For comparison, the value according to a calculator is .


Approximate . Hint: .

From the hint, . Thus, we are trying to approximate at . The nearest easy input is , so we find

The true answer is approximately , so this estimate is within 2%.


Approximate . Hint: , and .

From the first hint, , so consider the linear approximation for near :

So it follows that

(the last step used the second hint that ). The true answer is approximately , so the error is less than 2%.

Newton's method

Another application of linearization gives a way of approximating the root of a function. This is called Newton's method.

Given a continuous, differentiable function , the goal is to find a root (i.e. a value such that ). Suppose is an initial guess of a root. Then will be a root for some small value of . Linearizing, and ignoring the higher order terms, gives

Since we supposed that was a root of , it follows that . Therefore, setting the above equal to 0 and solving for gives

Thus, an even closer guess of a root is

By taking this new guess of a root, and repeating the above process, one (hopefully) gets a better and better approximation of a root.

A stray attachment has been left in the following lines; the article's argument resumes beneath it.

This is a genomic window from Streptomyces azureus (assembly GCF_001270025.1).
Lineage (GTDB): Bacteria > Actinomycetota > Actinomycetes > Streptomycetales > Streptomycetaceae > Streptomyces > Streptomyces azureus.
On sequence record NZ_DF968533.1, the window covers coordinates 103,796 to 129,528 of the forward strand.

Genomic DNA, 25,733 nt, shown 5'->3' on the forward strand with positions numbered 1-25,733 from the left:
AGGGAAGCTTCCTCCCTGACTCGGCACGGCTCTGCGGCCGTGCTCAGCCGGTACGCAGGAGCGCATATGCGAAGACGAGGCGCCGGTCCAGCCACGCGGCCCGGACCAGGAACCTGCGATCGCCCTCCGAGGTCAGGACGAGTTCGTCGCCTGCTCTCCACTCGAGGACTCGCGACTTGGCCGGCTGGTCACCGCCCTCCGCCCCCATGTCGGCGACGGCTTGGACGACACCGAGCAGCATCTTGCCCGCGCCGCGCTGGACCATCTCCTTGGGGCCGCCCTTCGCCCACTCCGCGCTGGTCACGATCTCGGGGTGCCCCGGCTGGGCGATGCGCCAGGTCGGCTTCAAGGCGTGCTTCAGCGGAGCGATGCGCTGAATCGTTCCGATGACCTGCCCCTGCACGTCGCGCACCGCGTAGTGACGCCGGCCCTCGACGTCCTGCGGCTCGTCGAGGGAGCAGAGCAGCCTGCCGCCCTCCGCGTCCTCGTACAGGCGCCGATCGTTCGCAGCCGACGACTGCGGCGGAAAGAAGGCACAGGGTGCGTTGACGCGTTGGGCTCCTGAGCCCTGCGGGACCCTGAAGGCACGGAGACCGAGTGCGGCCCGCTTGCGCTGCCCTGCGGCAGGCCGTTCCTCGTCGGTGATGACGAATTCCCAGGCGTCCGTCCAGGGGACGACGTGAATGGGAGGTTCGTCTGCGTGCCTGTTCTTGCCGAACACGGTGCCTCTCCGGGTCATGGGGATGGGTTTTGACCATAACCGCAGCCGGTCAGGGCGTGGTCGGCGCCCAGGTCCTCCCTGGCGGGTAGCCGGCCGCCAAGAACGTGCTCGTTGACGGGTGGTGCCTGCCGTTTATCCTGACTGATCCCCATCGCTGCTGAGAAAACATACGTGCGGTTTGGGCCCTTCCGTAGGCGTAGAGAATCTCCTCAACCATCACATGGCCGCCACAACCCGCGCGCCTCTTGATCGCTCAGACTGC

More formally, this is what is called a difference equation. Given an initial guess, called , of a root of the function, one uses the update rule

to get , and then , and so on.

The resulting sequence hopefully converges to a root of . Graphically, what is happening is as follows:

  1. Pick a guess .
  2. Find the tangent line to through the point .
  3. Let be the point where the tangent line intersects the -axis.
  4. Repeat steps 2 and 3 (see the figure).


This sequence is only defined if exists and is non-zero for every in the sequence. Even if the sequence is defined, it may not converge to anything. But if the sequence is defined and it does converge, say to , then is a root of .


Find the update rule for approximating , the reciprocal of a number .

First, we must find a function which has as a root. We might try , but unfortunately (after a little algebra) this leads to the update rule

which is not particularly helpful, since that is the quantity we are trying to approximate.

Another try would be . This will work. Note that , so the update rule is

Note that this rule does not involve division, but only multiplication and subtraction.


Find the update rule for using Newton's method to approximate . Use the update rule twice with initial guess to estimate .

The first step is to find a function whose root is . A good choice is . Then according to Newton's method, the update rule is

Using the update rule with and gives

Updating one more time gives